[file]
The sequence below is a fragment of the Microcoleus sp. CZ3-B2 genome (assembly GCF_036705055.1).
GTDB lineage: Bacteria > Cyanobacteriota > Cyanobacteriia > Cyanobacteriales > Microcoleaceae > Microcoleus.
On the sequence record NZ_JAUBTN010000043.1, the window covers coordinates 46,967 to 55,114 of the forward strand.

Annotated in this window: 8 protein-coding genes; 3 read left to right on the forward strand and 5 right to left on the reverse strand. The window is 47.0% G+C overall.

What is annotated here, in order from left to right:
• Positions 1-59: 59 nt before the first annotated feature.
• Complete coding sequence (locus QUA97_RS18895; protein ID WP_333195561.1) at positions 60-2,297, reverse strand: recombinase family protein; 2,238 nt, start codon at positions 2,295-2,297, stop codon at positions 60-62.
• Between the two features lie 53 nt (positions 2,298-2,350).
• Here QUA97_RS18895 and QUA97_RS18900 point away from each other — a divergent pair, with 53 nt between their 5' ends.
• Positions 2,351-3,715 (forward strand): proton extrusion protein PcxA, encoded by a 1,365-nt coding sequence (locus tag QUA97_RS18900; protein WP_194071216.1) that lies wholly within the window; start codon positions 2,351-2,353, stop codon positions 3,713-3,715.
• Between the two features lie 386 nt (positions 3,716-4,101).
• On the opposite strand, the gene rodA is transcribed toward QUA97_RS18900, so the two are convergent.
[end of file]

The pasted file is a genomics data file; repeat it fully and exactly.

The sequence below is a fragment of the Microcoleus sp. CZ3-B2 genome (assembly GCF_036705055.1).
GTDB lineage: Bacteria > Cyanobacteriota > Cyanobacteriia > Cyanobacteriales > Microcoleaceae > Microcoleus.
On the sequence record NZ_JAUBTN010000043.1, the window covers coordinates 46,967 to 55,114 of the forward strand.

Annotated in this window: 8 protein-coding genes; 3 read left to right on the forward strand and 5 right to left on the reverse strand. The window is 47.0% G+C overall.

What is annotated here, in order from left to right:
• Positions 1-59: 59 nt before the first annotated feature.
• Complete coding sequence (locus QUA97_RS18895; protein ID WP_333195561.1) at positions 60-2,297, reverse strand: recombinase family protein; 2,238 nt, start codon at positions 2,295-2,297, stop codon at positions 60-62.
• Between the two features lie 53 nt (positions 2,298-2,350).
• Here QUA97_RS18895 and QUA97_RS18900 point away from each other — a divergent pair, with 53 nt between their 5' ends.
• Positions 2,351-3,715 (forward strand): proton extrusion protein PcxA, encoded by a 1,365-nt coding sequence (locus tag QUA97_RS18900; protein WP_194071216.1) that lies wholly within the window; start codon positions 2,351-2,353, stop codon positions 3,713-3,715.
• Between the two features lie 386 nt (positions 3,716-4,101).
• On the opposite strand, the gene rodA is transcribed toward QUA97_RS18900, so the two are convergent.